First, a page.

Thesis

Heterogeneity in Small Cell Lung Cancer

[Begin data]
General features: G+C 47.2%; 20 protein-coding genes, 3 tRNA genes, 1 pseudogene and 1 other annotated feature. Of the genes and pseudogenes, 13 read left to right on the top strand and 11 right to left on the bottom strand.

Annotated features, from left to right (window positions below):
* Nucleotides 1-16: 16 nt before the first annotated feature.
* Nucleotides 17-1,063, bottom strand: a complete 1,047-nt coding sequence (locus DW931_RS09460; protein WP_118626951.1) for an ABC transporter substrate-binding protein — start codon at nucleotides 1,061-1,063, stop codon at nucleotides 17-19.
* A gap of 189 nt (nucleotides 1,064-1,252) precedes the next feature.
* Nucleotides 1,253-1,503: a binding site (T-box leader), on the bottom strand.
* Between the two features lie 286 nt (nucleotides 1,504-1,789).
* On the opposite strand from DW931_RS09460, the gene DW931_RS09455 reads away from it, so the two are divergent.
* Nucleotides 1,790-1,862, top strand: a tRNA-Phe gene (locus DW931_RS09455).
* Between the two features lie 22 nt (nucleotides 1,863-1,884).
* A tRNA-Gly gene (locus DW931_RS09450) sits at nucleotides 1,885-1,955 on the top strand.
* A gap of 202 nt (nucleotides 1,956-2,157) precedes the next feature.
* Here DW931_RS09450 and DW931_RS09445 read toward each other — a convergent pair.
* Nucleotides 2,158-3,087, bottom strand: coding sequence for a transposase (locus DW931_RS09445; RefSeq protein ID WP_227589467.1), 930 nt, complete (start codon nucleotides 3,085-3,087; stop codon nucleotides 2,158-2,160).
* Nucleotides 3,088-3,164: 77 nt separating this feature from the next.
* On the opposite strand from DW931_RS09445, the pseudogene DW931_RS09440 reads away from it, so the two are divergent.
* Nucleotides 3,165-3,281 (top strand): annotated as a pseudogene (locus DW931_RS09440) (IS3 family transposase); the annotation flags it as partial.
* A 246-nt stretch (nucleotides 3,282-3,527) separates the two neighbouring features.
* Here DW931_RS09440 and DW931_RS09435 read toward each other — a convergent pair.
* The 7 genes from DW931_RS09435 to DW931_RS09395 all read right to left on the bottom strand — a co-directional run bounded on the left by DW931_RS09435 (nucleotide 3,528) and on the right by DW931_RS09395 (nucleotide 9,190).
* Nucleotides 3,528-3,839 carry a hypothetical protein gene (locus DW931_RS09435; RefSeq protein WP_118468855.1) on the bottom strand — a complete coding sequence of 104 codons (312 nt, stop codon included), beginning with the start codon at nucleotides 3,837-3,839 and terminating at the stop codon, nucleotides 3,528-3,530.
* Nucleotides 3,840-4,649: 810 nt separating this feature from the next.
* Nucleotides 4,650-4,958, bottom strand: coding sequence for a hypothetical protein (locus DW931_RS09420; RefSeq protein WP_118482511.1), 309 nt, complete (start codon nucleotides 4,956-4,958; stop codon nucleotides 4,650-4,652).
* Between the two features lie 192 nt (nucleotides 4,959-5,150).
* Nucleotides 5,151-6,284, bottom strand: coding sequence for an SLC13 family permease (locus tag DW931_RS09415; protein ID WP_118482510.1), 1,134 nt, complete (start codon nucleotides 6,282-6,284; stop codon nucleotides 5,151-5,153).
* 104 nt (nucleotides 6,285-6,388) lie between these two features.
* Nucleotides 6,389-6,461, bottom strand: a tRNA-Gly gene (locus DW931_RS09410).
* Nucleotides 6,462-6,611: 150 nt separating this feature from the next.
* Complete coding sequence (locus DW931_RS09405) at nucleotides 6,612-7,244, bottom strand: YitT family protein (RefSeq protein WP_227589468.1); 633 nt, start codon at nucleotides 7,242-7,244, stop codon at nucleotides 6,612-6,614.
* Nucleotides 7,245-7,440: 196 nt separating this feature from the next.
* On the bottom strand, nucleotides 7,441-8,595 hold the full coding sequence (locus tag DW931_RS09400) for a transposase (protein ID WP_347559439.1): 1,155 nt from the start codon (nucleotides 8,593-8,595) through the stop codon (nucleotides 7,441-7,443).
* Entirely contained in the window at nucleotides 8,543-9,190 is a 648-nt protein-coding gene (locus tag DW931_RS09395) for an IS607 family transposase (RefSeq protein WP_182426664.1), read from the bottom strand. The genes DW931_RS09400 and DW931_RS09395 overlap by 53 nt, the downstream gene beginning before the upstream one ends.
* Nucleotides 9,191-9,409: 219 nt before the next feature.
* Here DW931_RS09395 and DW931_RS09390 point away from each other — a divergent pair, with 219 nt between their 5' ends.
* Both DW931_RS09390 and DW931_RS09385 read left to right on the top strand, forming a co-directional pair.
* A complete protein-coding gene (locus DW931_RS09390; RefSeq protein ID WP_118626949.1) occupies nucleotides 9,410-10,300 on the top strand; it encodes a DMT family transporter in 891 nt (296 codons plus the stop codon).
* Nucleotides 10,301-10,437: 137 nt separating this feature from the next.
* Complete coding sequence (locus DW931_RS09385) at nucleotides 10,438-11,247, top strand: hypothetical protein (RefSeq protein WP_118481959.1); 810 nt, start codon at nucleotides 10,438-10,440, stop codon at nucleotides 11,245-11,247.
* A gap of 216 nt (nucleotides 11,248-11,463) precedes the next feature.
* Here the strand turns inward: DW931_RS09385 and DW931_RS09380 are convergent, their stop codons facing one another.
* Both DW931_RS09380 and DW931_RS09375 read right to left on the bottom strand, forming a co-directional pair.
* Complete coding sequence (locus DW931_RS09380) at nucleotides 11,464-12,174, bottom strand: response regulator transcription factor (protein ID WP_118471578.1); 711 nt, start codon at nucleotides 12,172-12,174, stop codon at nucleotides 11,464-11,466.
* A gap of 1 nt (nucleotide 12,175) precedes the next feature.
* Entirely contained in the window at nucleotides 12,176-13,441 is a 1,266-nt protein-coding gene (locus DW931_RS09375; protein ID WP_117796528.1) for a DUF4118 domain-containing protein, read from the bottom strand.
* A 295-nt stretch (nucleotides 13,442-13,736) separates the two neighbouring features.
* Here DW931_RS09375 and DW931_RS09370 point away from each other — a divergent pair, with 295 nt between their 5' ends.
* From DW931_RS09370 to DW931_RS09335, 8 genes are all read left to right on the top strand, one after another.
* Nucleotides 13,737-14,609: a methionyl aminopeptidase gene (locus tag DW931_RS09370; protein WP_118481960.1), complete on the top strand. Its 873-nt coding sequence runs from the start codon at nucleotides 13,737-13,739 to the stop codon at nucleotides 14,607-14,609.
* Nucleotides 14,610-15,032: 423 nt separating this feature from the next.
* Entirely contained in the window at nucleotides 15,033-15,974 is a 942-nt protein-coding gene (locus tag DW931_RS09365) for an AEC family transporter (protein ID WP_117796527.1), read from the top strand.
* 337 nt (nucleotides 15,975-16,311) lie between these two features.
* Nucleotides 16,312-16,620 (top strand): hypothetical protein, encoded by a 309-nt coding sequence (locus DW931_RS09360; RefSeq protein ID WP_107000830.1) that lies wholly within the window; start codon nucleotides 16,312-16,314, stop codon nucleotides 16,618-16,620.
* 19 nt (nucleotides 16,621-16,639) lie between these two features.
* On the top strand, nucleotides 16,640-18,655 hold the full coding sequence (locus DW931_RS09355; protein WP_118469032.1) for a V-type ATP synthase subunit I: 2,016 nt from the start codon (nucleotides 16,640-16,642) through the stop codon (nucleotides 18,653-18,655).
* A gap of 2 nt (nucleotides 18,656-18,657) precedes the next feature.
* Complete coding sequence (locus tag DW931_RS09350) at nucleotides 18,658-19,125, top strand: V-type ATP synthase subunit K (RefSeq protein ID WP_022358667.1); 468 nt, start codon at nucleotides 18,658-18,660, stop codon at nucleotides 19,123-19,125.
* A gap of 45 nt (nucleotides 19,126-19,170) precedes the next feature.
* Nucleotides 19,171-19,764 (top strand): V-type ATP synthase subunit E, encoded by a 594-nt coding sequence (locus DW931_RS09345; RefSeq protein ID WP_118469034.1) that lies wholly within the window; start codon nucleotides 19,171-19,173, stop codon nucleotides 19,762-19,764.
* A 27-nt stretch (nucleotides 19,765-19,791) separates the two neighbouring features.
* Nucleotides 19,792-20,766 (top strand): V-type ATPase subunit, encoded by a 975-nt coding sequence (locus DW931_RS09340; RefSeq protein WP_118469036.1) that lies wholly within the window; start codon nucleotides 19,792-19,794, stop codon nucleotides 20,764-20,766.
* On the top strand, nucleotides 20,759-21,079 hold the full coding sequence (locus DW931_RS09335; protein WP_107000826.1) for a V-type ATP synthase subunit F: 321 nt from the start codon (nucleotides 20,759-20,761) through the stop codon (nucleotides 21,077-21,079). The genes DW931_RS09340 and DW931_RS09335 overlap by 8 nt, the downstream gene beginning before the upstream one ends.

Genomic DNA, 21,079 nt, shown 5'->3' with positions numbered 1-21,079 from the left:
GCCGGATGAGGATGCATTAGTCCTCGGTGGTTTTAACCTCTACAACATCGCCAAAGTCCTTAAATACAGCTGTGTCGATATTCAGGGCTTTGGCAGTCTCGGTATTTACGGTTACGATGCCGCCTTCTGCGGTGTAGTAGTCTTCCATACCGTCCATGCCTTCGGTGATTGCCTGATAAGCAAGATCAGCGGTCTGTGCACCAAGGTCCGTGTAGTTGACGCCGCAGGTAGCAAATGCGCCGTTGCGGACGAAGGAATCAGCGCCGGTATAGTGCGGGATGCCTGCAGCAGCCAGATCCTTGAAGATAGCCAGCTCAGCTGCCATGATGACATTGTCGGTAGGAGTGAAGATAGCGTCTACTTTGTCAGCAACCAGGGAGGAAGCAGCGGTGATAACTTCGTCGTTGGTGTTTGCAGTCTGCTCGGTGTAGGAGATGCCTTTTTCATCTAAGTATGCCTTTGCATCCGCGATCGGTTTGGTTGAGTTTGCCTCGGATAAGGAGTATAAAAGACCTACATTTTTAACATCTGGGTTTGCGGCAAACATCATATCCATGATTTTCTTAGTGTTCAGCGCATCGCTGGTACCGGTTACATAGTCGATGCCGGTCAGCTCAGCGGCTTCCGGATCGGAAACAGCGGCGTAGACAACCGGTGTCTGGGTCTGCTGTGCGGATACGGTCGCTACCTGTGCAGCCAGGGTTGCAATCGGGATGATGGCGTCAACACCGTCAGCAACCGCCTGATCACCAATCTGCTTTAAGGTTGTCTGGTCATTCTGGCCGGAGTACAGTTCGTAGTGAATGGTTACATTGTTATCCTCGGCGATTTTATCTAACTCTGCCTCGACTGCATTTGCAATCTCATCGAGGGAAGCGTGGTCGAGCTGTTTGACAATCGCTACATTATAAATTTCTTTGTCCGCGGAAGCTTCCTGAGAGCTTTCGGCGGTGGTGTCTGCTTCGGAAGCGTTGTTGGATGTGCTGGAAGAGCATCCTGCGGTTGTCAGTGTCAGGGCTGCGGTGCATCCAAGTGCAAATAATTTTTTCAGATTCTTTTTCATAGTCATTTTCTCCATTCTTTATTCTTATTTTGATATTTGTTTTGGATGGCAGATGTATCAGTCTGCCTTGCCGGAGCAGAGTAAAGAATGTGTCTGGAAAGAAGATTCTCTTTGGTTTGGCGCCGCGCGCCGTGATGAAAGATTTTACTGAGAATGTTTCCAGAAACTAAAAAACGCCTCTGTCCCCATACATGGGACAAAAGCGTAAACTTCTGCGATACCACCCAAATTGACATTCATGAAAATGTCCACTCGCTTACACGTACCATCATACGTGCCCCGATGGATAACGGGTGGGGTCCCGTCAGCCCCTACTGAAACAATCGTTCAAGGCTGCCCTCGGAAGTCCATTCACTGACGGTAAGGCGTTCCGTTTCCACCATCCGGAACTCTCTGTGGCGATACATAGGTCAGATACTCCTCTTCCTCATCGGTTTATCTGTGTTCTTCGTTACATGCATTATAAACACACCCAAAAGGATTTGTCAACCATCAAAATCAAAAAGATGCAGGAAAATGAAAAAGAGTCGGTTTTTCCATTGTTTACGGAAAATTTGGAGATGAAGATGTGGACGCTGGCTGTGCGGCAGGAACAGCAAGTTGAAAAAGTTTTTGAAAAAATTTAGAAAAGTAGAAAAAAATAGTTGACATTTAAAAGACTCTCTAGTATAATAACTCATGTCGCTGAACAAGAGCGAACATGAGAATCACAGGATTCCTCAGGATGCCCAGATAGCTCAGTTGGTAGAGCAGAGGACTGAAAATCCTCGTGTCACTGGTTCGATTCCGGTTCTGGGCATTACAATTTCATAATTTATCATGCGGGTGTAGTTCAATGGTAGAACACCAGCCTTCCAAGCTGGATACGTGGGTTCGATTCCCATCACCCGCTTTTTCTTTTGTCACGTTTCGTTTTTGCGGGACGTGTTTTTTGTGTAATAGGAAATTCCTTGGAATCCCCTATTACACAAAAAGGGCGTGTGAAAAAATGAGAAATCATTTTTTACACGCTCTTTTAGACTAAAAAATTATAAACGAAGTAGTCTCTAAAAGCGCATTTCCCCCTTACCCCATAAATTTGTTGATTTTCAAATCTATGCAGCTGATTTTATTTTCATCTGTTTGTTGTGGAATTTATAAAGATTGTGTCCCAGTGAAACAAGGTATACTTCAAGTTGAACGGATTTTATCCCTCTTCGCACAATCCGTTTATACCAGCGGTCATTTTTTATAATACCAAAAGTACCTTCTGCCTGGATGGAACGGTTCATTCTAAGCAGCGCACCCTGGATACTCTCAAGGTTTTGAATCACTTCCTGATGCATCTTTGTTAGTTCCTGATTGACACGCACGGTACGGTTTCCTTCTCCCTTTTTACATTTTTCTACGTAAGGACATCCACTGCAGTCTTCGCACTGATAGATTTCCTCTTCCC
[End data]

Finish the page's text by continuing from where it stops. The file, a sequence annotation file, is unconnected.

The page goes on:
ABSTRACT Heterogeneity in Small Cell Lung Cancer By La France Daniels Jr Master of Science in Biology Small Cell Cancers of the Lung (SCLC) are poorly understood, rare, aggressive cancers that arise in many organs. These cancers represent a class of tumors that have undergone a reversal in differentiation losing specialized characteristics. In addition, theses tumors almost always recur from cells that behave like cancer stem cells. Histologically, SCLC are characterized by uniformly small-sized cells with a high nuclear to cytoplasmic ratio. Chemotherapy remains the standard form of therapy and patients usually exhibit an initial response to treatment. However, almost all patients relapse and the overall 5-year survival rate is only around 5%. For this project, I used biological tools to better understand the role of heterogeneity of cells in driving small cell cancers of the lung therapeutic resistance. First, I used a 3D lung organoid model of small cell lung cancer with an alginate based inverse opal scaffold and populations of cells from SCLC cell lines. Second, I used a mouse model of SCLC (p53fl/fl and Rbfl/fl) to examine the contribution of epithelial cells versus mesenchymal cells in SCLC tumor formation. I found that the 3D lung organoid model morphologically recapitulated the tumors seen in patients with sheets of small cells and neural rosette structures. I compared the expression patterns of neuroendocrine-specific-protein (NSP) marker Synaptophysin, serum marker Chromogranin A, and epithelial marker EpCAM, with non-neuroendocrine protein stem cell marker CD44, by immunofluorescence in the SCLC cell lines grown in 2D culture against those grown in the 3D lung organoid model. I found these markers were expressed in the same pattern in the 3D lung organoid model as in the patient tumor tissue but not in 2D cultures. This 3D lung organoid model of SCLC holds promise as a tool for elucidating the behavior of different SCLC cell populations in tumor initiation and chemotherapeutic resistance. To assess the contribution of epithelial cellular subpopulations in SCLC tumor formation, I isolated basal stem cells from the mouse tracheae epithelium and seed these cells into a matrigel culture for proliferation into tracheae spheres. Tracheae spheres in the next phase of this experiment are passaged, cultured and proliferated into differentiated epithelial cell populations. These newly differentiated cell populations are then transduced with Lentiviral-Cre to remove tumor suppressor genes Rb1 and Trp53. This will propagate the formation of SCLC tumors for thorough examination and study to better understand the role these heterogeneous subpopulations of cells play in small cell cancers of the lung therapeutic resistance.

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